At-risk glaucoma: comprehensive dilated eye exam at least once a year
Glaucoma: every 3–4 months depending on the progression of the disease

Tips for Computer Starers
Computer Vision Syndrome, according to the American Optometry Association, includes the eyestrain, headaches and blurred vision that affect most computer users. Permanent eye damage is not a risk. Frequent rest breaks and blinking—studies show we blink three times less frequently in front of a screen—help refresh and rewet dry eyes.

Kids’ Eye Health on a Budget
Visual problems often lead to children being diagnosed with learning and behavioral problems like ADD/ADHD, say husband-and-wife MDs Brock and Fernette Eide in their book The Mislabeled Child. Typically, children won’t alert their parents; they’ll assume everyone has similar vision. And according to the Illinois-based College of Optometrists in Vision Development, basic eye screenings may miss her eye problem. Biannual comprehensive exams, especially before the age of 5, can avoid misdiagnoses that lower your child’s self-esteem.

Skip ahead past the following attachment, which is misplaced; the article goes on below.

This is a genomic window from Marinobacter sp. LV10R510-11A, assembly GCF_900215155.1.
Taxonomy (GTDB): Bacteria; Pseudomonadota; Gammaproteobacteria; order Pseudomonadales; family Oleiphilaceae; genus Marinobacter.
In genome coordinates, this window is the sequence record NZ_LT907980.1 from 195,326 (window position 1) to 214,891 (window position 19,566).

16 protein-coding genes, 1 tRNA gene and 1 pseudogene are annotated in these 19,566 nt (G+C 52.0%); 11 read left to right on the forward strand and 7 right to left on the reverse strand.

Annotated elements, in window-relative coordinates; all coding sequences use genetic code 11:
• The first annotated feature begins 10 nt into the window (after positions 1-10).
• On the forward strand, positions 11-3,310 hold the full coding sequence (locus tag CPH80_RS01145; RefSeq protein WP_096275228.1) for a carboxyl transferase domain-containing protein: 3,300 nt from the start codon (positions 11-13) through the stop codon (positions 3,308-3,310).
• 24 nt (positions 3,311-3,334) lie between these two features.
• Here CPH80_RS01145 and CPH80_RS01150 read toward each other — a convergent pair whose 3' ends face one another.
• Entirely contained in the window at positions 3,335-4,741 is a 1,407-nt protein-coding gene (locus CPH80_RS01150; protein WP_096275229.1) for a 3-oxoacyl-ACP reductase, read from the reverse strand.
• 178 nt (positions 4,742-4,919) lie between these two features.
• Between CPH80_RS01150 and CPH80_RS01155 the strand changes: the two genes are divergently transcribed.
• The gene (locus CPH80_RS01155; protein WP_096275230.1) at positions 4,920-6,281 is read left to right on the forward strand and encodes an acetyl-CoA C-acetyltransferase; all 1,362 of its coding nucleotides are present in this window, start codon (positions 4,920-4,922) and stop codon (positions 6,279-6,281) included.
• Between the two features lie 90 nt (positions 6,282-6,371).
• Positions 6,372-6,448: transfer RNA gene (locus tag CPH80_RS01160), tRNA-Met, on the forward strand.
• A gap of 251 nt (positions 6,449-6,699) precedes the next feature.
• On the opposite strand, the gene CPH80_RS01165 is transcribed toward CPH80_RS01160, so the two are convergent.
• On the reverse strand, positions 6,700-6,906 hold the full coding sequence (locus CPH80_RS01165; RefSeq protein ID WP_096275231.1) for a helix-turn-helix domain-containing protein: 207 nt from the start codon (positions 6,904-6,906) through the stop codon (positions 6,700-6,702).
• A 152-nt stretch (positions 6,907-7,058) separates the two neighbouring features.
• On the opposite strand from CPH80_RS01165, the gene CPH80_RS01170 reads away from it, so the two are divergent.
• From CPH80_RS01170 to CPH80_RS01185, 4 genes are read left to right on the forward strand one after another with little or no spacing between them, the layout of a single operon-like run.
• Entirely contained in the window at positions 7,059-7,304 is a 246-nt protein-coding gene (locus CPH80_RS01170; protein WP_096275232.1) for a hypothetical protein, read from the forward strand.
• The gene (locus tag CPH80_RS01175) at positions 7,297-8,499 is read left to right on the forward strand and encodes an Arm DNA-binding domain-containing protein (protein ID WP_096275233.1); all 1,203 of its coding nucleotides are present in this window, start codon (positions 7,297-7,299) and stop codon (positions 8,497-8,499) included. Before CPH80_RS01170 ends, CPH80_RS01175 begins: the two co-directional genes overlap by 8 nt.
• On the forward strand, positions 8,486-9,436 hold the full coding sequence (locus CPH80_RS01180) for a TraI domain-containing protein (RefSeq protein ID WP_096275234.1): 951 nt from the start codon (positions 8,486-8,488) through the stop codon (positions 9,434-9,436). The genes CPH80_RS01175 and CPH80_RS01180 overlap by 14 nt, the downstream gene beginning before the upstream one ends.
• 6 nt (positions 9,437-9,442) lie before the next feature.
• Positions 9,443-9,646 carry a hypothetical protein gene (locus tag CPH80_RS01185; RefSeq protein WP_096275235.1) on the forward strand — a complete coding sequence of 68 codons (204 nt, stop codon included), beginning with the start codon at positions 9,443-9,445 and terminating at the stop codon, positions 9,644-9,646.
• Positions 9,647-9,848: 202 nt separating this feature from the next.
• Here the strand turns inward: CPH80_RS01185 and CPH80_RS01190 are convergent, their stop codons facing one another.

Only about one third of today’s preschool children, however, have ever had their eyes screened, according to a National Institutes of Health study and a Department of Health and Human Services report. And nearly 25 percent of parents whose children failed the screening did not follow up with a comprehensive vision exam because of cost. The financial squeeze hits families who don’t qualify for Medicaid (which covers vision care for children under 21) and can’t afford out-of-pocket medical bills.

Parents should investigate their state’s version of the federal State Children’s Health Insurance Program (SCHIP), designed exclusively for them. Although underfunded, SCHIP may offer some relief.

Click on insurekidsnow.gov or call 877-KIDS-NOW.